It turns out that there were at least four additional Chinese spy balloons other than the Chinese spy balloon that President Joe Biden allowed to fly across the United States.
According to the Washington Examiner, this information comes from the recent leak of classified Pentagon documents.
One of the major news headlines this week is that the FBI managed to track down the alleged leaker, who has been identified as Massachusetts Air National Guardsman Jack Teixiera.
The 21-year-old Teixeira was arrested at his home in North Dighton, Massachusetts, on Thursday. According to Fox News, he has been charged with the unauthorized retention and transmission of national defense information and the unauthorized removal and retention of classified documents or material.
Teixeira made his first court appearance on Friday. He did not enter a plea.
Meanwhile, the information in the Pentagon documents leaked by Teixeira continues to feature in the news.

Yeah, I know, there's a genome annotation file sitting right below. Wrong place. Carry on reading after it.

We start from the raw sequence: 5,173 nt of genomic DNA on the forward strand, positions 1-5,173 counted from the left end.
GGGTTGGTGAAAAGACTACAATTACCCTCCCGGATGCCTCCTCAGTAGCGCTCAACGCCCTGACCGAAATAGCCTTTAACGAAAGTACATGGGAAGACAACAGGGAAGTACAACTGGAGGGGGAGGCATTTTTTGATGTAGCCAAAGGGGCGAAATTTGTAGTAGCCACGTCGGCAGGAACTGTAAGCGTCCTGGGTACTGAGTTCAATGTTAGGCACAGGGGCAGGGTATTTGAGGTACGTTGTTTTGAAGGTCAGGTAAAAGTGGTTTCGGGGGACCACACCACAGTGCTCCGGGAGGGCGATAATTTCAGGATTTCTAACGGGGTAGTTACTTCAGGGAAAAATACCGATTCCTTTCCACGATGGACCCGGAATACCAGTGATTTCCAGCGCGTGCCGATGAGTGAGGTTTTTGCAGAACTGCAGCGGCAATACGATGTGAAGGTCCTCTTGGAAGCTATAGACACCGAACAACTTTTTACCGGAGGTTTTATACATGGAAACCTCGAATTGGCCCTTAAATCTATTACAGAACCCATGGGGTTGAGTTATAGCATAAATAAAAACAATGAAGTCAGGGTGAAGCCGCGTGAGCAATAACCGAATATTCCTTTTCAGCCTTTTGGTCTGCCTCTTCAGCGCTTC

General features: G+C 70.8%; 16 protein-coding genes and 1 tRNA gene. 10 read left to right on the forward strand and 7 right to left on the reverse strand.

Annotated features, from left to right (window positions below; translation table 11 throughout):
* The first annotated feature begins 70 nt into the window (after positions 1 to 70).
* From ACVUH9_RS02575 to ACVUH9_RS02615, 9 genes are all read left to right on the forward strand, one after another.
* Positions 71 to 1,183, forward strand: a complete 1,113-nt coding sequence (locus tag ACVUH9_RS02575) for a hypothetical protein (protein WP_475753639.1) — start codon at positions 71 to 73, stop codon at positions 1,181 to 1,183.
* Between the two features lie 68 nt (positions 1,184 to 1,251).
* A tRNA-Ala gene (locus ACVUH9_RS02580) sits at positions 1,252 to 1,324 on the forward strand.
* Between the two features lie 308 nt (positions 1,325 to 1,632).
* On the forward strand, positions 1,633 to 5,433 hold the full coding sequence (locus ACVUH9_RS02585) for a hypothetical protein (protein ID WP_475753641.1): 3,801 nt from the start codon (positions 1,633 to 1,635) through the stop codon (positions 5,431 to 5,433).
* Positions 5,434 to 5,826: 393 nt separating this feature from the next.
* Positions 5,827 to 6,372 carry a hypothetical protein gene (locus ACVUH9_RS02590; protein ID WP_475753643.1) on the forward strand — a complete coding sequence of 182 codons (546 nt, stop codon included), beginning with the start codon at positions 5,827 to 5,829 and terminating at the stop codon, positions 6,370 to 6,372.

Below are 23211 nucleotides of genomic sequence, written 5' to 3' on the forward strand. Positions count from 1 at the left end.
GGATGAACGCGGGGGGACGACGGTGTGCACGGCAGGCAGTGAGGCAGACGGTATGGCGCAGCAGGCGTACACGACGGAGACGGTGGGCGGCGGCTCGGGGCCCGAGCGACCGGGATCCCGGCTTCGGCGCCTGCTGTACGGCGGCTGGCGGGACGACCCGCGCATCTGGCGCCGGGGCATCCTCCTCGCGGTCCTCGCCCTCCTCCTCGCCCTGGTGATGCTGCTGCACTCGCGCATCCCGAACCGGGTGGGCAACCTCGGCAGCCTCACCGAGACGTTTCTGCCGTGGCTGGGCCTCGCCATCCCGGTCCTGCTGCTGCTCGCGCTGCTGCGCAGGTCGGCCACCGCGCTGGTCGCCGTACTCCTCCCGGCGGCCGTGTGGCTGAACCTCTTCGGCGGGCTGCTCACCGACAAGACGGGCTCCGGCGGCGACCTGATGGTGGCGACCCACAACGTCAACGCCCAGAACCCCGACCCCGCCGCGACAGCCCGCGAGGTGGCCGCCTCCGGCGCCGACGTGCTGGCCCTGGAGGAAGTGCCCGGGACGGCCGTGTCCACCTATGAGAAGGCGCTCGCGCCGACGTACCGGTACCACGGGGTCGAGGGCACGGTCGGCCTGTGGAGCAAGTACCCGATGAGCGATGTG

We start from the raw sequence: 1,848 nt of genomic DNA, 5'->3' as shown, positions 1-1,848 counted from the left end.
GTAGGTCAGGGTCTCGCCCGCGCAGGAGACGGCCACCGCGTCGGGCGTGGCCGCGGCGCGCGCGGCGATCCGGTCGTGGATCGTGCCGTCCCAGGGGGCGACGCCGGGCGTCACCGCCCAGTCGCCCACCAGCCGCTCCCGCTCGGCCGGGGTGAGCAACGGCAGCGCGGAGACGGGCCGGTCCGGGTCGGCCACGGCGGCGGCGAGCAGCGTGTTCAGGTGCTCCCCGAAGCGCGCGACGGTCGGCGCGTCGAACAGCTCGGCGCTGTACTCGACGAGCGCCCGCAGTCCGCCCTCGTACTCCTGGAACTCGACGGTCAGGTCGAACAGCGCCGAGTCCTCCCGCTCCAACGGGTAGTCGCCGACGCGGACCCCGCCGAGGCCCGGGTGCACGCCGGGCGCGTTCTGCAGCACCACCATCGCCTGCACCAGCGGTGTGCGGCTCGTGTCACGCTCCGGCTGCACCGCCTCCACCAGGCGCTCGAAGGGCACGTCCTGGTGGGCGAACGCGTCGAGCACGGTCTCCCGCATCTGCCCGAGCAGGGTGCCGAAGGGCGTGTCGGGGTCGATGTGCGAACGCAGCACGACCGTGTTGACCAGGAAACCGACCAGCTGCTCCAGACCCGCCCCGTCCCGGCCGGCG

Some of the leaked information regard the Chinese spy balloon situation.
The reader may remember that Biden, in late January, allowed a Chinese spy balloon to fly across the entire United States - including over sensitive military locations - before deciding to finally shoot the balloon down over the Atlantic Ocean. By then, of course, China had already managed to gather the intel that it desired.
At the time, the extent of the threat from China was not revealed by the Biden administration.
But now, the leaked information shows that there were at least four other Chinese spy balloons that U.S. intelligence knew about.
The New York Post has reported on the leaked information about the four other balloons.
Per the outlet:
One of the previously undisclosed balloons flew over a US carrier strike group in the Pacific . . . Another Chinese craft, code-named Bulger-21 by US officials, circumnavigated the Earth from December 2021 until May 2022 . . . A third balloon named Accardo-21 is mentioned in the documents and a fourth is referenced to have crashed in the South China Sea . . .
These are all in addition to the balloon which traversed the U.S. before being shot down, which was code-named Killeen-23. The reader may notice that the balloons have all been named after notorious criminals.
The Post further reports, "a US official told the outlet that the naming convention for such balloons is alphabetical, which suggests there may be even more incidents of Chinese spy balloons being identified."